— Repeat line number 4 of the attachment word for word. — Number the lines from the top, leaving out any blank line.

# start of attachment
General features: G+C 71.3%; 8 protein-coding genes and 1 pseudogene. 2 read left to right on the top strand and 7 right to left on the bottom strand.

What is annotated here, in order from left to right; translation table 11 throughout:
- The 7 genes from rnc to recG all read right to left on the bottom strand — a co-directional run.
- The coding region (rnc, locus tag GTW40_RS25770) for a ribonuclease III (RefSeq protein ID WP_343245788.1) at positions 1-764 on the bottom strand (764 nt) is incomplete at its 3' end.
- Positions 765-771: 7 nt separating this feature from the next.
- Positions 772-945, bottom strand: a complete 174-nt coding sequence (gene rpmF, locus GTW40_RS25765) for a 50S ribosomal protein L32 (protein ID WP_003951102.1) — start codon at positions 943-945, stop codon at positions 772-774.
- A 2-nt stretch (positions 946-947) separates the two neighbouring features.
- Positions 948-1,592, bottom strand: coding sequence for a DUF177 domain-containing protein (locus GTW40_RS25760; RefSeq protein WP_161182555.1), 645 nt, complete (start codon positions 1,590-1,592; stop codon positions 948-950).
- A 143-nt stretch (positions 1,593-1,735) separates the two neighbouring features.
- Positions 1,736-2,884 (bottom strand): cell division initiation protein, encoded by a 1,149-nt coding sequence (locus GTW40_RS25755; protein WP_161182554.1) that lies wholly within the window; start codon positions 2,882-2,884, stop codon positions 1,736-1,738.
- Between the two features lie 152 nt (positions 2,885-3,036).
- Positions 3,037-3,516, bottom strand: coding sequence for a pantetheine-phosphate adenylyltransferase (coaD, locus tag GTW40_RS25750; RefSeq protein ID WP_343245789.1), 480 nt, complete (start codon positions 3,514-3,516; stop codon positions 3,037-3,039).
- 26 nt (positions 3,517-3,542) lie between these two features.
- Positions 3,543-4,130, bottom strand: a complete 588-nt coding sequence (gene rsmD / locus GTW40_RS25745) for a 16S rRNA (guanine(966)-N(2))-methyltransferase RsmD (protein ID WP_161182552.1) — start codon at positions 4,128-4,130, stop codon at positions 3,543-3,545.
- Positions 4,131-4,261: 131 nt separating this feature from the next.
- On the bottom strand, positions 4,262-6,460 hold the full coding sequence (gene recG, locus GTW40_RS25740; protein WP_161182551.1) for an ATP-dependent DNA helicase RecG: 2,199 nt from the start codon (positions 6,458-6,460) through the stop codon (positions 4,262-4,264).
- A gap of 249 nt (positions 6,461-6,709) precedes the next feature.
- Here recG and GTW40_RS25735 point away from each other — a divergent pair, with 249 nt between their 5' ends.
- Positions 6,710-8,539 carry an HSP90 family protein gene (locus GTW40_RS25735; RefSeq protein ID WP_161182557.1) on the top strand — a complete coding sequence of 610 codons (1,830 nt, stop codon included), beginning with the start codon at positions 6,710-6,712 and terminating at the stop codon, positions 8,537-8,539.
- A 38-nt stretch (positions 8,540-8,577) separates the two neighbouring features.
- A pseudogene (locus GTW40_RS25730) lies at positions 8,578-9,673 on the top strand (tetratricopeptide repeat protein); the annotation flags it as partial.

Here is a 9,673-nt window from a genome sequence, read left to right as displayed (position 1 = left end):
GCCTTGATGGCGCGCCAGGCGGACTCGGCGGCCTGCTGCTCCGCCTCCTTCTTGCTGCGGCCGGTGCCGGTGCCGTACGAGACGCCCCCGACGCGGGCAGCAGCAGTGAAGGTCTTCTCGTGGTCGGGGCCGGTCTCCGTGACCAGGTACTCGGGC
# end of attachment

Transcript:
- The coding region (rnc, locus tag GTW40_RS25770) for a ribonuclease III (RefSeq protein ID WP_343245788.1) at positions 1-764 on the bottom strand (764 nt) is incomplete at its 3' end.